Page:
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How Lipton leveraged tea-time content to increase sales

The tea and coffee culture in Singapore is super strong. From hipster cafés to the classic kopitiam, they are an essential part of many consumers’ daily routines. Lipton Singapore was looking to differentiate itself from the other coffee brands and tempt consumers to break their old habits by going for its range of milk tea. The brand leveraged a content partnership with Yahoo to reach out to the younger demographic.


Lipton’s Milk Tea Latte range was launched in 2015. Around a year after the initial marketing launch, Lipton wanted to expand and refine its campaigns. The company had a clear objective and a well-defined target audience: to boost awareness of the range specifically among people aged 25 to 45.

The key marketing objectives were to emphasise the product’s high quality and rich taste to help the brand own the mid-afternoon ‘me moment’ when people need an indulgent pick-me-up to get through the rest of the day.

The core objective of the campaign was to engage with the target audience through a tailored mix of channels across Yahoo’s platforms to both boost brand awareness and enhance consumers’ tea breaks by utilising content and native advertising.

In-depth market research of the target audience highlighted three key requirements: these consumers wanted to feel valued, improve their knowledge and skills, and to be up-to-date with the latest brand news and products.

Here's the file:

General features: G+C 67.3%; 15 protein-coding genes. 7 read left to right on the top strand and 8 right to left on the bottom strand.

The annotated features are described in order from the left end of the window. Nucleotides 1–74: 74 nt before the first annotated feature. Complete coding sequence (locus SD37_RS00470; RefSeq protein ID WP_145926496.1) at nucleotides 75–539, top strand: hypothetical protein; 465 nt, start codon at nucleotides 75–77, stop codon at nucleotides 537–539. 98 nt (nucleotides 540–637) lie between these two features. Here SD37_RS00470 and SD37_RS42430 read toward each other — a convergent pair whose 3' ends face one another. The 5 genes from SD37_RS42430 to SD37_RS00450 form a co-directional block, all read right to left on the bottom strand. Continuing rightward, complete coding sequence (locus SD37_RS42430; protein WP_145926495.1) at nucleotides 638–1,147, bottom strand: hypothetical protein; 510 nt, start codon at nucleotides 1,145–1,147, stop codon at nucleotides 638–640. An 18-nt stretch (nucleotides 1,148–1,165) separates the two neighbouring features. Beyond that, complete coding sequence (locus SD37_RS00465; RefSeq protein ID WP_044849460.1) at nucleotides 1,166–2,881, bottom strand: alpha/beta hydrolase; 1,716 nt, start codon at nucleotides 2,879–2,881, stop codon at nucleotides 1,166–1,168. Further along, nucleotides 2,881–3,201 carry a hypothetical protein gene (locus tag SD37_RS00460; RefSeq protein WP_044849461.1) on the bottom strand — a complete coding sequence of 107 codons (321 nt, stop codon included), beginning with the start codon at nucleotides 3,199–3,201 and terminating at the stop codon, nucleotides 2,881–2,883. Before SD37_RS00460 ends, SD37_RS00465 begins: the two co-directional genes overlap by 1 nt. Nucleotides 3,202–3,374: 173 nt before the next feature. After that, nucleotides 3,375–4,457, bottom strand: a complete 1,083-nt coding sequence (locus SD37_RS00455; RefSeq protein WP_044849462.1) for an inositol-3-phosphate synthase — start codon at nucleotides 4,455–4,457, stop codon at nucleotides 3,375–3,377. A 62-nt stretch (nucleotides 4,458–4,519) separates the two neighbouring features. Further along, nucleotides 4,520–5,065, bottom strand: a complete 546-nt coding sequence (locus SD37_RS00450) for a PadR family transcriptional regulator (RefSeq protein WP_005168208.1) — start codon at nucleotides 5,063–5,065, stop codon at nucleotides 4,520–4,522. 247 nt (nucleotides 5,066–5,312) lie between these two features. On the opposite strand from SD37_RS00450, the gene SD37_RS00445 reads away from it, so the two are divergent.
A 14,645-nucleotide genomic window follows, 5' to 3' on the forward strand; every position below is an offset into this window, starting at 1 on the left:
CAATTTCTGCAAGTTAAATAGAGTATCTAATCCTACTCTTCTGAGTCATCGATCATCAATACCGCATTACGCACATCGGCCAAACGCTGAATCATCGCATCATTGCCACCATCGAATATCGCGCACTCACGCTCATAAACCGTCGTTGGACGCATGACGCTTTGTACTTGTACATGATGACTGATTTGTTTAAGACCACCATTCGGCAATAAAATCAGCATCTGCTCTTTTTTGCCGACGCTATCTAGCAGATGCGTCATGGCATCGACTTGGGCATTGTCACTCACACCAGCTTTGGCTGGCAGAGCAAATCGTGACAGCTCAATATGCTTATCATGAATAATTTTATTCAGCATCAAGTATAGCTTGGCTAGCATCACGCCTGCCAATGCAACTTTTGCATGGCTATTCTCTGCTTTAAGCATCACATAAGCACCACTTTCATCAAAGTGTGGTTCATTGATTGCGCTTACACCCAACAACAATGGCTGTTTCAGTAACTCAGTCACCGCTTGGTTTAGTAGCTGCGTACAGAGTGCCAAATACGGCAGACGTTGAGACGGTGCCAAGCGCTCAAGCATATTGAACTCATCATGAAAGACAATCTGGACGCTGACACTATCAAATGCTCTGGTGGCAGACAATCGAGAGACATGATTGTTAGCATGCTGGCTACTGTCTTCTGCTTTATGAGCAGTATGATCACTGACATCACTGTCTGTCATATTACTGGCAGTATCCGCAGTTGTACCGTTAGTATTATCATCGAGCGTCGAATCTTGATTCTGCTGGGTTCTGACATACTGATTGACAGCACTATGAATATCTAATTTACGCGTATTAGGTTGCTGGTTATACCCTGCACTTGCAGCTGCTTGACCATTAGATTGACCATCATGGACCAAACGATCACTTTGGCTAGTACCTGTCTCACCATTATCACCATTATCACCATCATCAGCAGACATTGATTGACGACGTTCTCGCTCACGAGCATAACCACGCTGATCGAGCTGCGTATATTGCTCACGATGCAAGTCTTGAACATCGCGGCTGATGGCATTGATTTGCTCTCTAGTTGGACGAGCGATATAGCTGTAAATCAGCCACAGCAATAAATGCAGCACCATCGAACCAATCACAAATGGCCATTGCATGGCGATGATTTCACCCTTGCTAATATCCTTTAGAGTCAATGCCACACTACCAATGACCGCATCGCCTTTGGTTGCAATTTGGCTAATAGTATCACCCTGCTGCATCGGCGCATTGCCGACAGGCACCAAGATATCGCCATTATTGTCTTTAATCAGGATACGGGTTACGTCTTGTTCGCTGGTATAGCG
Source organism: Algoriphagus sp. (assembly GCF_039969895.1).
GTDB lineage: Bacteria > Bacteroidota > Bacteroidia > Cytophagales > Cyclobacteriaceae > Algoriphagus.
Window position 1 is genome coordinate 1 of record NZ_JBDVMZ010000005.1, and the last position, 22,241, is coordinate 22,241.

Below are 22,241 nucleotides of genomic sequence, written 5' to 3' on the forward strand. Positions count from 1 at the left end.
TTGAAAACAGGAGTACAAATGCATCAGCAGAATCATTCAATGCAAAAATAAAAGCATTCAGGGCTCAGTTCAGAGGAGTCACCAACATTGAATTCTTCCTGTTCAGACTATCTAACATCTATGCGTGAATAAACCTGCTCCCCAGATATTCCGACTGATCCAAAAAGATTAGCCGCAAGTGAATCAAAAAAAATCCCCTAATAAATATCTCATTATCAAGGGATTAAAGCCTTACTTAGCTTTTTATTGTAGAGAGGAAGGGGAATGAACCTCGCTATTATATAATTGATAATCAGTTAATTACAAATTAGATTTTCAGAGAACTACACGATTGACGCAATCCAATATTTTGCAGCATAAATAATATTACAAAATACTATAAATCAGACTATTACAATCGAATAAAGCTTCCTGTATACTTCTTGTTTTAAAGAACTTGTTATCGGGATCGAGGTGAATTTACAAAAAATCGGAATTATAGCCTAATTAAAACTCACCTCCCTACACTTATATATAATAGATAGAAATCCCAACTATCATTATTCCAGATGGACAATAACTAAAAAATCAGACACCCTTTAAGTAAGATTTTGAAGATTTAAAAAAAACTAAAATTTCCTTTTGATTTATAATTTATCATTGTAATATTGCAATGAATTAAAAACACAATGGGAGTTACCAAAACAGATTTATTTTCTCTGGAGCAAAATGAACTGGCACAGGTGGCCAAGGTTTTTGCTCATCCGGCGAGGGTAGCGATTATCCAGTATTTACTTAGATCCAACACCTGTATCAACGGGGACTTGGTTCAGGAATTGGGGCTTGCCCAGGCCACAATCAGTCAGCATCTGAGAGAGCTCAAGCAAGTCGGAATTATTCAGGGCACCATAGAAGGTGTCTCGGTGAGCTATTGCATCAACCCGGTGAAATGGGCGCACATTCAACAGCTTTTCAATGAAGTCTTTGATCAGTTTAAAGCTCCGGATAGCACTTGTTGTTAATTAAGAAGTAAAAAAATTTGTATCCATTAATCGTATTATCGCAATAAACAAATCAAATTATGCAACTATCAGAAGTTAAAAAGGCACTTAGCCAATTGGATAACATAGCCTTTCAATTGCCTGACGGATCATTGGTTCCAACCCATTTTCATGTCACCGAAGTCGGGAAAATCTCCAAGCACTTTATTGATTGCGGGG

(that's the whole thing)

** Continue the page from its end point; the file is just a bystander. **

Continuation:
Therefore, the campaign created valuable content to help the audience find ways to perform better at work, gave alternatives to their usual daily coffee break, provided tips to beat the after-lunch food productivity slump and help inspire them to break through mental blocks.

The Lipton Milk Tea Latte range’s TVC targeted at 25-45 year olds ran across in-video banners across Yahoo Style while a custom-built content site was created to house high-value related content.

Called ‘Lepak One Corner’, the site was packed with articles designed to educate, inform and entertain the reader when they were on their tea break. From content such as ‘five daily alternatives to your daily cuppa’ to ‘top tips to perform better at work’ and ‘how to beat the afternoon food coma’, these offerings zoned in on the target audiences’ areas of interest while also highlighting the brand’s core credentials.

Traffic was driven to the site through native advertising deployed to pique the readers’ attention and highlight the content’s useful, work-related advice.

Consumers could then access further information about the product range by clicking through on advertising banners.

The campaign led to a 4.8 per cent increase in market share and secured a positive return on investment of 1.3. This was achieved by the native advertising achieving 11.2 million page impressions with a click through rate of 0.38 per cent.

Meanwhile the content was accessed for an average of three minutes and five seconds per visit, more than double the normal average, leading to extensive brand exposure that enabled the range to boost sales.